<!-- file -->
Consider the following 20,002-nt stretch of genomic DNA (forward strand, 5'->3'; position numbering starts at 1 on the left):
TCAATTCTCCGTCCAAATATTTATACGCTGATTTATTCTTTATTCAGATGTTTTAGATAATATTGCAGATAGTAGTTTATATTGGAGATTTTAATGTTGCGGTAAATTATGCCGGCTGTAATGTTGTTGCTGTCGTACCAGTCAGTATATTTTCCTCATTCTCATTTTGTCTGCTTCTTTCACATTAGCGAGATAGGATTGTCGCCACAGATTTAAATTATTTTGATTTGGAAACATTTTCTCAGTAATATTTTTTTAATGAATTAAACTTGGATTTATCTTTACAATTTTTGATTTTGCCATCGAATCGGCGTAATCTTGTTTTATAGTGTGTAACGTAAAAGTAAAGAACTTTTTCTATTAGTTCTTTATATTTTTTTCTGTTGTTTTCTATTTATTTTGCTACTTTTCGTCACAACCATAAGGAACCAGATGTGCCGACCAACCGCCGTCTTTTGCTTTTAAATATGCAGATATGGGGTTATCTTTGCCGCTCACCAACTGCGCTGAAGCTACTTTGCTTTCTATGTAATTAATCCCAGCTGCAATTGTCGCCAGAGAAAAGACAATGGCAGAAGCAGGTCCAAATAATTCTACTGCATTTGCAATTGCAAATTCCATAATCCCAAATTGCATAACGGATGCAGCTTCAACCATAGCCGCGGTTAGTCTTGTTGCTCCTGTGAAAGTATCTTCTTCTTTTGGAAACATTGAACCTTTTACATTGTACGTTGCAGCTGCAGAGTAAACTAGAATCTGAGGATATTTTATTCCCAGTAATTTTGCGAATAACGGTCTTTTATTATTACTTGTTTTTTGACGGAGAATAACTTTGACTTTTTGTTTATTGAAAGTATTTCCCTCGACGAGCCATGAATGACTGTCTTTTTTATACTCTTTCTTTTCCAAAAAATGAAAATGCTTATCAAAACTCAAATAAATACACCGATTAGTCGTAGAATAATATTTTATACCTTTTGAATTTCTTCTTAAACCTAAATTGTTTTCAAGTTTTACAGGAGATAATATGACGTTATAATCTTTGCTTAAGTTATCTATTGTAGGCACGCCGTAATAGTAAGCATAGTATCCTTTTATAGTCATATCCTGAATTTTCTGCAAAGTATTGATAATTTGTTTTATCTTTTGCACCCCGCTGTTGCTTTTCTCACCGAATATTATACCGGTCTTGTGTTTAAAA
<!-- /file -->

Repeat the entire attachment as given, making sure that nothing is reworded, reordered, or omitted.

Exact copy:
Consider the following 20,002-nt stretch of genomic DNA (forward strand, 5'->3'; position numbering starts at 1 on the left):
TCAATTCTCCGTCCAAATATTTATACGCTGATTTATTCTTTATTCAGATGTTTTAGATAATATTGCAGATAGTAGTTTATATTGGAGATTTTAATGTTGCGGTAAATTATGCCGGCTGTAATGTTGTTGCTGTCGTACCAGTCAGTATATTTTCCTCATTCTCATTTTGTCTGCTTCTTTCACATTAGCGAGATAGGATTGTCGCCACAGATTTAAATTATTTTGATTTGGAAACATTTTCTCAGTAATATTTTTTTAATGAATTAAACTTGGATTTATCTTTACAATTTTTGATTTTGCCATCGAATCGGCGTAATCTTGTTTTATAGTGTGTAACGTAAAAGTAAAGAACTTTTTCTATTAGTTCTTTATATTTTTTTCTGTTGTTTTCTATTTATTTTGCTACTTTTCGTCACAACCATAAGGAACCAGATGTGCCGACCAACCGCCGTCTTTTGCTTTTAAATATGCAGATATGGGGTTATCTTTGCCGCTCACCAACTGCGCTGAAGCTACTTTGCTTTCTATGTAATTAATCCCAGCTGCAATTGTCGCCAGAGAAAAGACAATGGCAGAAGCAGGTCCAAATAATTCTACTGCATTTGCAATTGCAAATTCCATAATCCCAAATTGCATAACGGATGCAGCTTCAACCATAGCCGCGGTTAGTCTTGTTGCTCCTGTGAAAGTATCTTCTTCTTTTGGAAACATTGAACCTTTTACATTGTACGTTGCAGCTGCAGAGTAAACTAGAATCTGAGGATATTTTATTCCCAGTAATTTTGCGAATAACGGTCTTTTATTATTACTTGTTTTTTGACGGAGAATAACTTTGACTTTTTGTTTATTGAAAGTATTTCCCTCGACGAGCCATGAATGACTGTCTTTTTTATACTCTTTCTTTTCCAAAAAATGAAAATGCTTATCAAAACTCAAATAAATACACCGATTAGTCGTAGAATAATATTTTATACCTTTTGAATTTCTTCTTAAACCTAAATTGTTTTCAAGTTTTACAGGAGATAATATGACGTTATAATCTTTGCTTAAGTTATCTATTGTAGGCACGCCGTAATAGTAAGCATAGTATCCTTTTATAGTCATATCCTGAATTTTCTGCAAAGTATTGATAATTTGTTTTATCTTTTGCACCCCGCTGTTGCTTTTCTCACCGAATATTATACCGGTCTTGTGTTTAAAA